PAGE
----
In a preferred embodiment, the dispensing mechanism can reproducibly eject drops (e.g., is reproducible in volume) having a predetermined size, such as for example, about 5 microliters, about 1 microliters, about 0.5 microliters, and about 0.1 microliters in size. The dispensing mechanism preferably ejects the drops cleanly and reproducibly and does not clog when left in the air for extended periods. The self-dispensing storage device or plate, with its sample, is preferably freezable to at least −20° C., ideally to −80° C. The self-dispensing storage device and its sample are capable of being thawed and then dispensed.

The storage device includes a reservoir defining a volume for holding a predetermined amount of a sample. The storage device is where the sample to be dispensed is stored until it is dispensed by the dispensing mechanism. The reservoir can include any suitable shape and construction, including a tube, a balloon, a well, or any other kind of reservoir or container capable of containing and holding the sample to be dispensed. The storage device may be a rigid structure or alternative, may include a collapsible structure that collapses as the sample is dispensed from it. The storage device can be made of any suitable material or may include a coating material that is compatible with the sample, including, for example, polypropylene, polystyrene, polyethylene, silicon rubber, PEEK, glass, vinyl, porcelain, metal, or the like. The sample storage device can also be made from a transparent material so that the level of the sample remaining in the sample storage device may be ascertained.

The sample includes any compound, material, reagent, serum, specimen, and the like, including but not limited to samples in liquid, powdered, pasty, viscous, or other flowable or disposable form. In an exemplary pharmaceutical research laboratory having multiple processes, the samples may include, for example: the picked bacteria and templates, in sequencing; the building blocks that define the next step in the reaction, in combinatorial chemistry; the test compounds, in high throughput screening; etc.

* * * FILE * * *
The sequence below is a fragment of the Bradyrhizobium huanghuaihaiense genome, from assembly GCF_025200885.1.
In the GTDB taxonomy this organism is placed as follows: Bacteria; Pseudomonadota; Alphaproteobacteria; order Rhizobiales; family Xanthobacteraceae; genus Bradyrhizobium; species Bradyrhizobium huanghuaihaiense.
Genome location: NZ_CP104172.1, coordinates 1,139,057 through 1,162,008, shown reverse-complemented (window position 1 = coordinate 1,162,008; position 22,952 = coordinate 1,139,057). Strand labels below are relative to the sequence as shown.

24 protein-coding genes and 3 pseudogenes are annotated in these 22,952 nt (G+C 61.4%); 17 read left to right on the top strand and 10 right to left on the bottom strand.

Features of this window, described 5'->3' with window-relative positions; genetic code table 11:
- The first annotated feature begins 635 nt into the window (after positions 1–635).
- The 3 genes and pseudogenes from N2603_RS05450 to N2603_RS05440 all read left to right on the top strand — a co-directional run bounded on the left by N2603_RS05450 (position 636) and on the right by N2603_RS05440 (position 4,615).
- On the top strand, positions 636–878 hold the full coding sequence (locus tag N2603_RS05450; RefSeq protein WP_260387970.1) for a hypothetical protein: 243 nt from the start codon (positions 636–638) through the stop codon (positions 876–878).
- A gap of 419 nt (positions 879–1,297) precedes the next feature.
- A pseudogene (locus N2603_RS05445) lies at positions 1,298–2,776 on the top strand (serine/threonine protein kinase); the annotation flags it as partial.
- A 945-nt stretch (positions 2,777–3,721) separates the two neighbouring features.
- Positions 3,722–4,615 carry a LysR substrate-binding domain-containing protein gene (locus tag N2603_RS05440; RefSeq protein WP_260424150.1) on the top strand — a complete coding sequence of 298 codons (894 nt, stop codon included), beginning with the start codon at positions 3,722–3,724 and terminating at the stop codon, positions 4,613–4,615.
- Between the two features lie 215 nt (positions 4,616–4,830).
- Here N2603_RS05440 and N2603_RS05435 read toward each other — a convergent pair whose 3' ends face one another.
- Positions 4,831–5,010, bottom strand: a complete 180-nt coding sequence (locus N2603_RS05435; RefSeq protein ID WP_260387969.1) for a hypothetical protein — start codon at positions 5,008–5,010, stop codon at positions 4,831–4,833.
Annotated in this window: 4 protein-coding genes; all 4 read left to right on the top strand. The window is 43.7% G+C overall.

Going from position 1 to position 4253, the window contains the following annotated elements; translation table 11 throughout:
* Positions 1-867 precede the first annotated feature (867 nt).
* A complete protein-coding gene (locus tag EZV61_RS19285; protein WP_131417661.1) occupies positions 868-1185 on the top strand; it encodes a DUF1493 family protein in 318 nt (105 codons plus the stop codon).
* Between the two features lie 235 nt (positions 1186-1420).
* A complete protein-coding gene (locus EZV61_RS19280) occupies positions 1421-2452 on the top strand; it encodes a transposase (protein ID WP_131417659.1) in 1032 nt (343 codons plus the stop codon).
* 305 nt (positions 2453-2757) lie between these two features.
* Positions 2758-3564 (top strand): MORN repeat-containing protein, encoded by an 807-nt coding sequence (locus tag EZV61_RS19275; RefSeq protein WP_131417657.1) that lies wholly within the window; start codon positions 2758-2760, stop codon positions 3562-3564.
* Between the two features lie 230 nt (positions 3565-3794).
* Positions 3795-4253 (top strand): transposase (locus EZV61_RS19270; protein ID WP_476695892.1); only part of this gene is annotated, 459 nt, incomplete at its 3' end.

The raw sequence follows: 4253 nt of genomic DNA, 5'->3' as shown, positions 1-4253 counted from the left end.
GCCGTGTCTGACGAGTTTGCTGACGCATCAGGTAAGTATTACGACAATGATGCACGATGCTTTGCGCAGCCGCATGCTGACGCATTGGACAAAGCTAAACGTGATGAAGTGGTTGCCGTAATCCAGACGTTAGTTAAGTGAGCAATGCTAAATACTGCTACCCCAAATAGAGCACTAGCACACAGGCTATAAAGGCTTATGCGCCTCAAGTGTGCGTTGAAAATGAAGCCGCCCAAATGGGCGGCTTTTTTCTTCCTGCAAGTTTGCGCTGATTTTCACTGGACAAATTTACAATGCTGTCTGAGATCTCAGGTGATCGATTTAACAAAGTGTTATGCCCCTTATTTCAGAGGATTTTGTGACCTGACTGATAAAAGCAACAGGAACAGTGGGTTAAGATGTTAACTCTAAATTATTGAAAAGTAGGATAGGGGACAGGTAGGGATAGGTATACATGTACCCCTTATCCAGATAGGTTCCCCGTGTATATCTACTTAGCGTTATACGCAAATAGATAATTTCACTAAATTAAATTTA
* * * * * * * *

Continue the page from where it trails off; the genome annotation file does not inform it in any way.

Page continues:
The dispenser or dispensing mechanism can include a time and pressure type dispensing mechanism, a positive displacement type dispensing mechanism, or any other suitable dispensing device capable of dispensing the sample in precise and repeatable measured amounts or volumes. The dispensing mechanism should be capable of reproducibly dispensing the required quantity or volume of sample from the self-dispensing storage device. The life-time of the dispenser should be at least sufficient to fire enough drops to empty the well. Since the well and dispenser are preferably disposed after use, the dispenser can be made inexpensively. Preferably, the dispenser is a positive displacement type dispensing mechanism. A positive displacement type dispensing mechanism typically includes an inlet valve, an actuator, and an outlet valve. Generally, the actuator moves in one direction to draw a quantity of the sample in from the reservoir of the storage device, and moves the other direction to push the sample out a tip opening formed in a tip of the dispensing mechanism. The outlet valve prevents air from the outside from being drawn in when the actuator makes the first, or suction, move. The inlet valve prevents the sample tom being pushed back into the storage device when the actuator makes the second, or discharge, move and dispenses the sample.

The dispenser can include a cow udder type, a membrane pump type, an embedded balls type, a two-dimensional pump type, a rotary valve type, and a steam engine type of dispensing mechanism.